Republican presidential candidate Donald Trump has become known for his offensive statements on everything from religion to race to poverty, but the comments he made in a 2001 interview just after the 9/11 attacks might be the most devastating. The 9/11 terrorist attacks, which occurred fifteen years ago today on September 11th, 2001, caused the deaths of almost 3,000 people and injured over 6,000 more.
Trump, however, did not seem concerned about the devastating destruction and loss of life caused by the 9/11 attacks. In an interview with WWOR-TV on 9/11, as reported by Politico, Trump made the national tragedy about himself by comparing the size of one of his buildings, 40 Wall Street, with the Twin Towers.
“40 Wall Street actually was the second-tallest building in downtown Manhattan, and it was actually, before the World Trade Center, was the tallest—and then, when they built the World Trade Center, it became known as the second-tallest. And now it’s the tallest.”
You can listen to the excerpt from the 9/11 interview below.
— Ess (@ScottyLiterati) September 11, 2016
On a day as horrifyingly tragic as 9/11, with the victim count still unknown and the nation scrambling to come to terms with its grief and loss, Trump decided to make the day about him. For a man like Trump, who defines his self-worth by the size of his buildings and his fortune, 9/11 was an unexpected boon that gave him the tallest building in downtown Manhattan. The implication of Donald Trump’s words in the 9/11 interview is clear: Trump benefited from 9/11.
Unfortunately, this was not the first time Trump was tone-deaf about the subject of 9/11.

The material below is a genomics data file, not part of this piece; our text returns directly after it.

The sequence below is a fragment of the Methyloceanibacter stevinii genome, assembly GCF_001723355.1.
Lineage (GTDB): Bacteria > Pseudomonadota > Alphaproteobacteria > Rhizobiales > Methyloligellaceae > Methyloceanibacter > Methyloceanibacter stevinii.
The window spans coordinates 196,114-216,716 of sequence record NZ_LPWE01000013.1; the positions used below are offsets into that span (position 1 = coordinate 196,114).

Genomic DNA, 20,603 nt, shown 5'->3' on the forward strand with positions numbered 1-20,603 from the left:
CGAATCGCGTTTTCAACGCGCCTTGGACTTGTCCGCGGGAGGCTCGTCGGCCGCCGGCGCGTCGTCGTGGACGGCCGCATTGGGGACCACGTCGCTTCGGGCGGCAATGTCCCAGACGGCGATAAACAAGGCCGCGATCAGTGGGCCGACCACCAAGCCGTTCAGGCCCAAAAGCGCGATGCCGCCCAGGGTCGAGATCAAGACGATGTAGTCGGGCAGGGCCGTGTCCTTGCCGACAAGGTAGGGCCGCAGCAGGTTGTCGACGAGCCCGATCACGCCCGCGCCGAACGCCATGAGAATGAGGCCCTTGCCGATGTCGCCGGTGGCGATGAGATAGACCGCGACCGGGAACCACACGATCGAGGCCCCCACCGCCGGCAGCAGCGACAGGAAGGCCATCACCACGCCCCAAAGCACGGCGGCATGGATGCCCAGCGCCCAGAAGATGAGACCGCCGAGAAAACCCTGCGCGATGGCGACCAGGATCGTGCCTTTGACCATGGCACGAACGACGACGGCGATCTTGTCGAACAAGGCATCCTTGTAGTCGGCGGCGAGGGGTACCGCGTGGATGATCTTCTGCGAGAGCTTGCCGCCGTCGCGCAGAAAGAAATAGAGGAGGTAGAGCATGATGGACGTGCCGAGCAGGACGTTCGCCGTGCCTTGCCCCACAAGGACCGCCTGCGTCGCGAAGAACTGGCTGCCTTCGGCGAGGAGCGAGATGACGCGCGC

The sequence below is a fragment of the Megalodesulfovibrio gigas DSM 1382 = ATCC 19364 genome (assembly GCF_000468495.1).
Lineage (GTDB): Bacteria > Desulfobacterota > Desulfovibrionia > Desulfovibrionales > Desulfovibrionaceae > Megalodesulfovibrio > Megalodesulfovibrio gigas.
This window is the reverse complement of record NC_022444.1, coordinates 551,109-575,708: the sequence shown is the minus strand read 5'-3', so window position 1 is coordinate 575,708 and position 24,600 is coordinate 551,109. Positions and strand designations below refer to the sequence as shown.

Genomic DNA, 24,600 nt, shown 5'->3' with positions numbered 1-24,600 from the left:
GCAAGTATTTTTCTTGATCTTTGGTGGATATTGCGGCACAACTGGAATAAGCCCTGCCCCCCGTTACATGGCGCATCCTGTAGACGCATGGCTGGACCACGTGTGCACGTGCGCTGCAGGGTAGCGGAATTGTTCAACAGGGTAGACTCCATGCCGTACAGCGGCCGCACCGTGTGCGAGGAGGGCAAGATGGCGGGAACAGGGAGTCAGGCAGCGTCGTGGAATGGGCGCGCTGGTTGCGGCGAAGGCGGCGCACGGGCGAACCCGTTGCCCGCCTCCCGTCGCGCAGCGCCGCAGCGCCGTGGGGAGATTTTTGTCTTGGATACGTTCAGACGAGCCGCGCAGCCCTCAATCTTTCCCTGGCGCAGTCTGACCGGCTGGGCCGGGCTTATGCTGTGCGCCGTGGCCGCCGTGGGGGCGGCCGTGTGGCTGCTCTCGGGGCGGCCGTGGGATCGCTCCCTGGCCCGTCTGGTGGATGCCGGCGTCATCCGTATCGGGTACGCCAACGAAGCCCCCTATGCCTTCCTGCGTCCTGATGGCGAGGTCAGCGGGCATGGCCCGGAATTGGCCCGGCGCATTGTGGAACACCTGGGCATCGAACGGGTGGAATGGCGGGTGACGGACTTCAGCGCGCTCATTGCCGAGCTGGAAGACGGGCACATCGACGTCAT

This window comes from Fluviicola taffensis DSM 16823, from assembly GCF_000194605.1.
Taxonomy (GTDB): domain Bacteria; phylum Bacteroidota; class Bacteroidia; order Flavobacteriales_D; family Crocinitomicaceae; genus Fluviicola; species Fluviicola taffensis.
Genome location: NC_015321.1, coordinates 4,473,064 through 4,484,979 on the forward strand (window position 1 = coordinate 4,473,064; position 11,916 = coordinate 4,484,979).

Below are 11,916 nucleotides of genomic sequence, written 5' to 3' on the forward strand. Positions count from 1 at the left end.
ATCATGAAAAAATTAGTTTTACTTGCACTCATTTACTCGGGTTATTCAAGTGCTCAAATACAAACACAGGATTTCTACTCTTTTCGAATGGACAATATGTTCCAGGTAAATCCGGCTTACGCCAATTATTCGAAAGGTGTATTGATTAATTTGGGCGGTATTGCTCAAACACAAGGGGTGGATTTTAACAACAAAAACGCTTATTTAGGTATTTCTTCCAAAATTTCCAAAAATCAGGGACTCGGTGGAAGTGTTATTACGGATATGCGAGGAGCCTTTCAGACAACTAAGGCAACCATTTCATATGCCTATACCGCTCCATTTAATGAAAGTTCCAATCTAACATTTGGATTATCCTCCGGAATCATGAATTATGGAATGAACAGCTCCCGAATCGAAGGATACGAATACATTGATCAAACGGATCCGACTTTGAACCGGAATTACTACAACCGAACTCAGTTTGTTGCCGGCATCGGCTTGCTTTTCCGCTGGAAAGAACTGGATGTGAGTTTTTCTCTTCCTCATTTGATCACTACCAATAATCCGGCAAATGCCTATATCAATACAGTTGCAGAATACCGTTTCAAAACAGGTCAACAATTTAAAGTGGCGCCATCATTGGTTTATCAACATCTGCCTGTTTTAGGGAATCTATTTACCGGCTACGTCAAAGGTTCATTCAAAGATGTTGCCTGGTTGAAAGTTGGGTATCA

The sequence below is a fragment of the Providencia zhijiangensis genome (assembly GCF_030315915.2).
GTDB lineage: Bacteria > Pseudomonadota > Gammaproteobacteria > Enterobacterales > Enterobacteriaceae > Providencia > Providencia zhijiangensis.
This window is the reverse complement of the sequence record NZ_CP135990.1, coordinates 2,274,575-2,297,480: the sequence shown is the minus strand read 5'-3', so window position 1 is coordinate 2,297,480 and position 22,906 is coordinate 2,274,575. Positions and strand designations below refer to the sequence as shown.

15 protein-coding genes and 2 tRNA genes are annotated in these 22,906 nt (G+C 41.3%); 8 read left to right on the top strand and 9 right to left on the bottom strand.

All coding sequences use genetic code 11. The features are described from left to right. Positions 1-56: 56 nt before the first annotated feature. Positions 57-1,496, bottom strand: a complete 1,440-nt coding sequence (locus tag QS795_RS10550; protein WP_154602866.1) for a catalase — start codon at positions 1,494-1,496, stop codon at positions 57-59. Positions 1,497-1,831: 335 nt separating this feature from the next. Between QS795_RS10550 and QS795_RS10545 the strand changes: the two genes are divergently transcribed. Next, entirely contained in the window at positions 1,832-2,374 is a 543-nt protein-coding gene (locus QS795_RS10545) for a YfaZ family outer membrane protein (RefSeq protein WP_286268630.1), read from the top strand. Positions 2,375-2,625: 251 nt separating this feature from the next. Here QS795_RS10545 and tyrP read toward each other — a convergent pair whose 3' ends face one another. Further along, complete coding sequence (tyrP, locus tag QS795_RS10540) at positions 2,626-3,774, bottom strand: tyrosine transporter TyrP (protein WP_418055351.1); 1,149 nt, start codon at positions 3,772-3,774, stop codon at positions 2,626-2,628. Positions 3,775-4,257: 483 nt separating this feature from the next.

After the attacks, Trump received over $150,000 in funding from the Empire State Development Corporation, which distributed money to those who aided in New York City’s recovery after 9/11. The Empire State Development Corp. used over $20 billion in federal aid funds to assist in rebuilding lower Manhattan and create the World Trade Center Memorial – both of which are noble causes fully deserving of funding.
Trump, however, obtained the 9/11 funding under false pretenses and lied about the extent of his help during the 9/11 attacks. The problems with the 9/11 funding were outlined in a campaign advertisement by Never Trump, a PAC intended to stop Trump from winning the presidency.
In a statement to TIME, Trump claimed that the funding was given for his assistance in the 9/11 recovery effort.
“It was probably a reimbursement for the fact that I allowed people, for many months, to stay in the building, use the building and store things in the building. I was happy to do it and to this day I am still being thanked for the many people I helped. The value of what I did was far greater than the money talked about, much of which was sent automatically to building owners in the area.”
Trump’s claims about receiving funding for sheltering civilians in his buildings during the aftermath of 9/11 are completely unfounded. Yesterday, the New York Daily News broke an exclusive scoop that Trump lied about using money bookmarked to help the victims of 9/11.
“Records from the Empire State Development Corp., which administered the recovery program, show that Trump’s company asked for those funds for ‘rent loss,’ ‘cleanup’ and ‘repair’ — not to recuperate money lost in helping people. That government program was designed to help local businesses get back on their feet — not reimburse people for their charitable work.”
None of the reasons listed for Trump obtaining the 9/11 funding – rent loss, cleanup, repair – would have actually benefited the many victims of 9/11.
After the 9/11 attacks, Trump stated that his building at 40 Wall Street “wasn’t affected by what happened to the World Trade Center.” However, he certainly seemed to think the events of 9/11 affected his properties when he bragged that 40 Wall Street was now the tallest building in downtown Manhattan.
On the fifteenth anniversary of the devastating 9/11 attacks, it is necessary to think of the victims and their families with respect and sympathy. Donald Trump’s words and actions, however, reflect an entirely different attitude towards a national tragedy.
[Photo by Chris Hondros/Getty Images]